Debate in the district court focused on the nature of the interest asserted by the United States. Characterization of the interest was critical: on it would turn the determination of whether the six-year prescriptive period limiting actions by the Government on a contract, 28 U.S.C. § 2415(a), had run. 3 Bellard contended

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that section 430(b) of the Act, 20 U.S.C. § 1080(b), which provides that the lender's interest in the loan is to be assigned to the Government upon its payment of the lender's claim, states the entirety of the rights accruing to the Government upon payment of a lender's claim. As an assignee the Government would accede to precisely those interests held by the lender-assignor; its derivative cause of action against Bellard would have accrued upon his default in late 1970 or early 1971 4 and expired almost three years before suit was filed. The Government contested Bellard's characterization, arguing that it sued on the note not in its status as the original lender's assignee, but as a surety whose cause of action accrued when it made good Bellard's obligation. By the United States' reckoning, it filed suit with six months to spare.

The district court decided that section 430(b) reflected the Congress' intention to limit the Government's rights against student borrowers to the derivative interest of an assignee. It sustained Bellard's affirmative defense, and granted him summary judgment. The Government appeals.


Bellard does not deny that the Government acted as the guarantor 5 of his loan. His position is advisedly taken: the United States' obligations under the Federal Insured Student Loan Program bring it squarely within hornbook definitions of a guarantor. 6 The hallmark of a contract of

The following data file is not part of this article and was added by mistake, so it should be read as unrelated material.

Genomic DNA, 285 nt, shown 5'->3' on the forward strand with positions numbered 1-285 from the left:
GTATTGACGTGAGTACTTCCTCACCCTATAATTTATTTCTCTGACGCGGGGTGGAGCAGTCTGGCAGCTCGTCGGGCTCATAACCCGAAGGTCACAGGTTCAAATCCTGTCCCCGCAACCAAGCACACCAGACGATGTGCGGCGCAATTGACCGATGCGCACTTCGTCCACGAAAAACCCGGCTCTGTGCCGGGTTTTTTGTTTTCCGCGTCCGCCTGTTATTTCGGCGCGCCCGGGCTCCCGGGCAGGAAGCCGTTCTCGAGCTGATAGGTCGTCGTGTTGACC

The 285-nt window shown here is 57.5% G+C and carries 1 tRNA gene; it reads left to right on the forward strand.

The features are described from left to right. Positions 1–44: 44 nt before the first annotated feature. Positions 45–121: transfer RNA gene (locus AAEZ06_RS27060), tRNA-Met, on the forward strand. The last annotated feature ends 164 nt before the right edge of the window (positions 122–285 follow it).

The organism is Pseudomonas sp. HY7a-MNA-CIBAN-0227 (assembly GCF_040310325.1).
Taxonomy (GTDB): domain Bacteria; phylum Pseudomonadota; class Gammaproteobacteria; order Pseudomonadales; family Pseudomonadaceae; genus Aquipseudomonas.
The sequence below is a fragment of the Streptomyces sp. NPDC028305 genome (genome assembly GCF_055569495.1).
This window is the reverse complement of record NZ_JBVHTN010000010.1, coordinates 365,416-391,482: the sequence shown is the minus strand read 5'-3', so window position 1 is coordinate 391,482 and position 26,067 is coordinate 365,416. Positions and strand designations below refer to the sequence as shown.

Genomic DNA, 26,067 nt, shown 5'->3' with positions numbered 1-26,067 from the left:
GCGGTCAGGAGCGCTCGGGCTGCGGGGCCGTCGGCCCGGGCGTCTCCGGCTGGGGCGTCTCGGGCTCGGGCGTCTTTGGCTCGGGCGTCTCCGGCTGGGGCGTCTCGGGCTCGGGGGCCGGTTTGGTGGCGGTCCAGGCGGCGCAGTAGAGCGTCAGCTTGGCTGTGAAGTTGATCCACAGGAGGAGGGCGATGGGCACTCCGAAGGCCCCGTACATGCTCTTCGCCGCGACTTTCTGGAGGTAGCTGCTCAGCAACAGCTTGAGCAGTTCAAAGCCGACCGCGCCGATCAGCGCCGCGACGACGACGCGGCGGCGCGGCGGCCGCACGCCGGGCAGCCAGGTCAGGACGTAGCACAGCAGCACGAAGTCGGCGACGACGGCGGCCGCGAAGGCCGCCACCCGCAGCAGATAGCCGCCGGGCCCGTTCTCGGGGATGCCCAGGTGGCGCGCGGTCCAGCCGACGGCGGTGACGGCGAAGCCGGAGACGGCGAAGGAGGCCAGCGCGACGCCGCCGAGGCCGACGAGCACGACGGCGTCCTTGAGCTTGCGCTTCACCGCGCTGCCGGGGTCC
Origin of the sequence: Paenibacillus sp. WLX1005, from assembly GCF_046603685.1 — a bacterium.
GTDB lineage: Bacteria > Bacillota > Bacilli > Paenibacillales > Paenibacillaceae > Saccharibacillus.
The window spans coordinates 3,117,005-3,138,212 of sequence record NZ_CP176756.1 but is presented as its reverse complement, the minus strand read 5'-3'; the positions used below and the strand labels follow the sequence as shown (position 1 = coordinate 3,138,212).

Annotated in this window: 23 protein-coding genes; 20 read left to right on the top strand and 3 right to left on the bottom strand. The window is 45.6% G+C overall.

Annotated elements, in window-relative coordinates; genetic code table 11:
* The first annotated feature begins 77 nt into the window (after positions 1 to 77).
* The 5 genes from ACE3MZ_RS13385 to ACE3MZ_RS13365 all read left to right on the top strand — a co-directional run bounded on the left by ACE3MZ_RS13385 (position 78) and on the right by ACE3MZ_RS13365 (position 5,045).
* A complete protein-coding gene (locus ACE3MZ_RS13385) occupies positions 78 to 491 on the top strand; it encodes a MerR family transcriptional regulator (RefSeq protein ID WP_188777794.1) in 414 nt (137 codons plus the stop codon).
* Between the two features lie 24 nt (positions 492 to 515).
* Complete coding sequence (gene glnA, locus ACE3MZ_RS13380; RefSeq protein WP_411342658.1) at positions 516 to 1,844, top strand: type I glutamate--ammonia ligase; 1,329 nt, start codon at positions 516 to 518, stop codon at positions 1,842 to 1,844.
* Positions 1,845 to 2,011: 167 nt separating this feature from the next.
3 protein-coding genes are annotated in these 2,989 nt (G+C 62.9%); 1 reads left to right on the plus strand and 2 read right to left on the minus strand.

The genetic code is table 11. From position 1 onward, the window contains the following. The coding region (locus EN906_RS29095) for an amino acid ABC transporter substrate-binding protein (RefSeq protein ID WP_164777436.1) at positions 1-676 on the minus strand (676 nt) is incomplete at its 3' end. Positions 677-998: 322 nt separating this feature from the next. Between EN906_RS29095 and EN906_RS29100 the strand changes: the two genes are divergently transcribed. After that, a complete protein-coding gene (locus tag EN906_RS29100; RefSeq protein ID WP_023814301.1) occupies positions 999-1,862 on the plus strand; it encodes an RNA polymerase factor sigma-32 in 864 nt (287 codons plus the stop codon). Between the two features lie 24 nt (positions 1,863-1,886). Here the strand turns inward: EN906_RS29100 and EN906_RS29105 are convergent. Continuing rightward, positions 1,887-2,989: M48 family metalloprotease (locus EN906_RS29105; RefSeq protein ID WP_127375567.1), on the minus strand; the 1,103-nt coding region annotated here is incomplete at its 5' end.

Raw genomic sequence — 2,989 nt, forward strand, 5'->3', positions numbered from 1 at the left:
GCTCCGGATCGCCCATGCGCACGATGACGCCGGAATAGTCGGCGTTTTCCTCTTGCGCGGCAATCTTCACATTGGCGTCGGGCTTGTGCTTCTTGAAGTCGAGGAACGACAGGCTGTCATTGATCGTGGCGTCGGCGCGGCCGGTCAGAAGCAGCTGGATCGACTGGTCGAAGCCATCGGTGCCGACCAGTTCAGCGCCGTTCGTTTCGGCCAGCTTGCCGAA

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guaranty is, of course, an agreement, integrated with the primary undertaking and made enforceable by consideration, to answer for the debt of another upon that other's failure to pay. 38 Am.Jur.2d Guaranty §§ 14, 15 (1968); La.Civ.Code Ann. art. 3035 (West); Louisiana Bank & Trust, Crowley v. Boutte, 309 So.2d 274, 277 n.4 (La.1975); American Bank & Trust Co. v. Blue Bird Restaurant & Lounge, Inc., 279 So.2d 720, 722 (La.App.1973), affirmed, 290 So.2d 302 (La.1974). 7 Just such an agreement was made by the United States with respect to Bellard's student loan. The Government's participation was evident from the transaction's inception in the meticulous adherence of the loan agreement to the Act's requisites for qualification for federal insurance. Section 427, 20 U.S.C. § 1077; see Part I, supra. The Government's insistence on the use of precisely those terms in exchange for its promise to hold the lender harmless upon the borrower's default, section 430(a), 20 U.S.C. § 1080(a), manifests a careful and comprehensive design, Hayes v. Human Resources Administration of the City of New York, 648 F.2d 110, 111-12 (2d Cir. 1981); American Bank of San Antonio v. United States, 633 F.2d 543, 545-46 (Ct.Cl.1980); De Jesus Chavez v. LTV Aerospace Corp., 412 F.Supp. 4 (N.D.Tex.1976), to further the national interest in higher education by inducing the private sector to make available necessary financing on favorable terms. Section 421(a), 20 U.S.C. § 1071(a). The interdependencies among the borrower, the lender, and the United States resulting from that design are a situational adaptation of long-recognized principles of guaranty. Grove City College v. Harris, 500 F.Supp. 253, 260, 268 (W.D.Pa.1980); accord, United States v. Lujan, 520 F.Supp. 282 (D.N.M.1980); Phillips v. Pennsylvania Higher Education Assistance Agency, 497 F.Supp. 712 (W.D.Pa.1980), rev'd on other grounds, 657 F.2d 554 (3d Cir. 1981); United States v. Wilson, 478 F.Supp. 488 (M.D.Pa.1979); United States v. Winter, 319 F.Supp. 520...